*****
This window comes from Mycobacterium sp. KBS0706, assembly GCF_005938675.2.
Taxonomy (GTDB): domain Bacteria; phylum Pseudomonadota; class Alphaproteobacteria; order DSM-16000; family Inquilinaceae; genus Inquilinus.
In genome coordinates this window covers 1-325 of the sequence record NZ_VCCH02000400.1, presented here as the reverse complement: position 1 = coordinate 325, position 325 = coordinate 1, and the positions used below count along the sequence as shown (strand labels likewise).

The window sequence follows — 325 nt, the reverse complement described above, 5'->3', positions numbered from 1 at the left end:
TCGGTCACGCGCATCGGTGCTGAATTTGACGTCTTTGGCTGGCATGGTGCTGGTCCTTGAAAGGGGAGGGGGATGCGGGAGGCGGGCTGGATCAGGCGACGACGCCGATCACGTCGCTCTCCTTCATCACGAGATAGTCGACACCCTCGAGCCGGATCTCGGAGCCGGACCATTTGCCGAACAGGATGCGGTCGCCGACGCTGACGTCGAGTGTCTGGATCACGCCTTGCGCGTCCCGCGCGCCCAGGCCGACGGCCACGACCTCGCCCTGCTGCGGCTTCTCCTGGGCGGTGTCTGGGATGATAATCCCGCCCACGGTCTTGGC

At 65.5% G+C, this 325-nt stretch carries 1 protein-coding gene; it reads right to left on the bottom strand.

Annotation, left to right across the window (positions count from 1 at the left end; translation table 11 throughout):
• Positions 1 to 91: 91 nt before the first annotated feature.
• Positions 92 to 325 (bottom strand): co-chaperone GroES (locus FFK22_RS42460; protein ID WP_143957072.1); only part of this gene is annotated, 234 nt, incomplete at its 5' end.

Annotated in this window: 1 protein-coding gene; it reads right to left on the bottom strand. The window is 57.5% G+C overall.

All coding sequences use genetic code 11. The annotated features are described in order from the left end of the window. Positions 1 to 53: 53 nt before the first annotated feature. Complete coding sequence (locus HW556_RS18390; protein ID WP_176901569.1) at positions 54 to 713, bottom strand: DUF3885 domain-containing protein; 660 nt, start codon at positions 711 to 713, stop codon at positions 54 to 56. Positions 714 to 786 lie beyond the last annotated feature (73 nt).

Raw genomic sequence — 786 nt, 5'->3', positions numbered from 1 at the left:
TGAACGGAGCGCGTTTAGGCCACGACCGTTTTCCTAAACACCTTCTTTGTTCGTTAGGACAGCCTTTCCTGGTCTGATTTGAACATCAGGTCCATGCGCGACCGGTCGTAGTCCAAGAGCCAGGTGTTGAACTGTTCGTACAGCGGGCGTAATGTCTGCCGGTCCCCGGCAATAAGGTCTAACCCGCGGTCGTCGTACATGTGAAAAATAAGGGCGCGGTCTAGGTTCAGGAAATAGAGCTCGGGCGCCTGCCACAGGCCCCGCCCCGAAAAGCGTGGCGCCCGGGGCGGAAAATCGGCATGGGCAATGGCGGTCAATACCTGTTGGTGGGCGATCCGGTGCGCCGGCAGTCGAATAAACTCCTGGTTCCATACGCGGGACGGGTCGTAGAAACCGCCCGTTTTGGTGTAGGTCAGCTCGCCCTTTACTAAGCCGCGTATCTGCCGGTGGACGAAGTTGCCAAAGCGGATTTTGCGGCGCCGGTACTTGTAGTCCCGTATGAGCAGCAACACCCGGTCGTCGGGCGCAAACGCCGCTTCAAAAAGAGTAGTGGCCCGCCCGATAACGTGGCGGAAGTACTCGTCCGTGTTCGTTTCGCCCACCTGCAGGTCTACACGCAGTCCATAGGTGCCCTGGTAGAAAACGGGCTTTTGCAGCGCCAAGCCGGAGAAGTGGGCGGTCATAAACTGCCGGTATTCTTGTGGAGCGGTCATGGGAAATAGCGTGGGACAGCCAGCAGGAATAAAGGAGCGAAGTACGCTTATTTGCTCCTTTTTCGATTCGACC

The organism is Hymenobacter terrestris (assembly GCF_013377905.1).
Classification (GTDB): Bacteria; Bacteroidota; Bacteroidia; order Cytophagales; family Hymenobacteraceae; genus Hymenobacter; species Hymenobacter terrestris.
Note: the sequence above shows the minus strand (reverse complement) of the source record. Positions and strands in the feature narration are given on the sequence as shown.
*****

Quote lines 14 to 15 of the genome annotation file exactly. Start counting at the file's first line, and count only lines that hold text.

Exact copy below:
The organism is Hymenobacter terrestris (assembly GCF_013377905.1).
Classification (GTDB): Bacteria; Bacteroidota; Bacteroidia; order Cytophagales; family Hymenobacteraceae; genus Hymenobacter; species Hymenobacter terrestris.